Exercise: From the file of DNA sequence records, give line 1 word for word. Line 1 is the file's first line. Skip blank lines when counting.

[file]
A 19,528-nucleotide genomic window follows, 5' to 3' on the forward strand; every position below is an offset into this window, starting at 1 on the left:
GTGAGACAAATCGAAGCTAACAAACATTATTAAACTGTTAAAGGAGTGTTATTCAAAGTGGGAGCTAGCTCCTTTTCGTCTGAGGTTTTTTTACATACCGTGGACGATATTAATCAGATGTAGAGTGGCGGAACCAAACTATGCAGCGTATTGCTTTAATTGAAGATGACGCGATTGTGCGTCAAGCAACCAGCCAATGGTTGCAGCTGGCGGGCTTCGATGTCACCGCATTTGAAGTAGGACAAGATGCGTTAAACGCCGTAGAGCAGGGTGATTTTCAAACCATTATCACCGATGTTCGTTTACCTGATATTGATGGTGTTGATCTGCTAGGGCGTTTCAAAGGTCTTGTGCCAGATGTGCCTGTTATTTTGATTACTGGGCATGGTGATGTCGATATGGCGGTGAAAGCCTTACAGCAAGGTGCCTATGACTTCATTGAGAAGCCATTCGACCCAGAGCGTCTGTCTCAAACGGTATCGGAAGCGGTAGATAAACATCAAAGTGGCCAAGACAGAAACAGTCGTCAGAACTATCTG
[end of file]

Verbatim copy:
A 19,528-nucleotide genomic window follows, 5' to 3' on the forward strand; every position below is an offset into this window, starting at 1 on the left: